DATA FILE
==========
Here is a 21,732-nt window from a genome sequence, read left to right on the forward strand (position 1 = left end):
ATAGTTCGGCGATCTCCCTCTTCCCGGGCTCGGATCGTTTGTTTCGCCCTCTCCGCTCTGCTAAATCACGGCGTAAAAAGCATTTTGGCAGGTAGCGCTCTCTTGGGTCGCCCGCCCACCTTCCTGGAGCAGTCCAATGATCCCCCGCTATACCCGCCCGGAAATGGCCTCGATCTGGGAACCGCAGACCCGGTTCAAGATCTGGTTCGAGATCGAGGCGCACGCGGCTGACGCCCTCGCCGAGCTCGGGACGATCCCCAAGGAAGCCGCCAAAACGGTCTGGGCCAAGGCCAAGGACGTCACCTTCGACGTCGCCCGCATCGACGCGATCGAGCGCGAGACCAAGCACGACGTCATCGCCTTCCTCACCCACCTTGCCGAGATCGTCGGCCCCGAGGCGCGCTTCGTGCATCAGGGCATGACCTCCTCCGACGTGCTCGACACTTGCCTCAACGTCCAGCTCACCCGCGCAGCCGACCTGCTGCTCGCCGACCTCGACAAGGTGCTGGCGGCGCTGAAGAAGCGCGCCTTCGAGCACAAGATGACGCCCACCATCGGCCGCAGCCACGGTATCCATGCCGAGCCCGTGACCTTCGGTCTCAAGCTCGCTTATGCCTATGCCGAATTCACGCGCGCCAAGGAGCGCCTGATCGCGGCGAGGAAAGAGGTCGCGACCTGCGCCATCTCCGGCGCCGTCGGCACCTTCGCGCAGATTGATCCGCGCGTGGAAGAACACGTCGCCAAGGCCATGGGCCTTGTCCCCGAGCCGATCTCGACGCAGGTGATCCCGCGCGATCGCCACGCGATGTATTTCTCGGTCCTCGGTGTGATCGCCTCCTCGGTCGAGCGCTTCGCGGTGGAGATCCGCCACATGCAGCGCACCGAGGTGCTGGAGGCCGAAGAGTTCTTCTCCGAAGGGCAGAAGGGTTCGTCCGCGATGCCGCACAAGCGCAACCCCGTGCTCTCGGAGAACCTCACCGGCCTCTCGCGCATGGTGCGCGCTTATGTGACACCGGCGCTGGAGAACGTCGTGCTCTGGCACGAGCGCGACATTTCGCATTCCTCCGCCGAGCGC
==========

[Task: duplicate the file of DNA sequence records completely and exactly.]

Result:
Here is a 21,732-nt window from a genome sequence, read left to right on the forward strand (position 1 = left end):
ATAGTTCGGCGATCTCCCTCTTCCCGGGCTCGGATCGTTTGTTTCGCCCTCTCCGCTCTGCTAAATCACGGCGTAAAAAGCATTTTGGCAGGTAGCGCTCTCTTGGGTCGCCCGCCCACCTTCCTGGAGCAGTCCAATGATCCCCCGCTATACCCGCCCGGAAATGGCCTCGATCTGGGAACCGCAGACCCGGTTCAAGATCTGGTTCGAGATCGAGGCGCACGCGGCTGACGCCCTCGCCGAGCTCGGGACGATCCCCAAGGAAGCCGCCAAAACGGTCTGGGCCAAGGCCAAGGACGTCACCTTCGACGTCGCCCGCATCGACGCGATCGAGCGCGAGACCAAGCACGACGTCATCGCCTTCCTCACCCACCTTGCCGAGATCGTCGGCCCCGAGGCGCGCTTCGTGCATCAGGGCATGACCTCCTCCGACGTGCTCGACACTTGCCTCAACGTCCAGCTCACCCGCGCAGCCGACCTGCTGCTCGCCGACCTCGACAAGGTGCTGGCGGCGCTGAAGAAGCGCGCCTTCGAGCACAAGATGACGCCCACCATCGGCCGCAGCCACGGTATCCATGCCGAGCCCGTGACCTTCGGTCTCAAGCTCGCTTATGCCTATGCCGAATTCACGCGCGCCAAGGAGCGCCTGATCGCGGCGAGGAAAGAGGTCGCGACCTGCGCCATCTCCGGCGCCGTCGGCACCTTCGCGCAGATTGATCCGCGCGTGGAAGAACACGTCGCCAAGGCCATGGGCCTTGTCCCCGAGCCGATCTCGACGCAGGTGATCCCGCGCGATCGCCACGCGATGTATTTCTCGGTCCTCGGTGTGATCGCCTCCTCGGTCGAGCGCTTCGCGGTGGAGATCCGCCACATGCAGCGCACCGAGGTGCTGGAGGCCGAAGAGTTCTTCTCCGAAGGGCAGAAGGGTTCGTCCGCGATGCCGCACAAGCGCAACCCCGTGCTCTCGGAGAACCTCACCGGCCTCTCGCGCATGGTGCGCGCTTATGTGACACCGGCGCTGGAGAACGTCGTGCTCTGGCACGAGCGCGACATTTCGCATTCCTCCGCCGAGCGC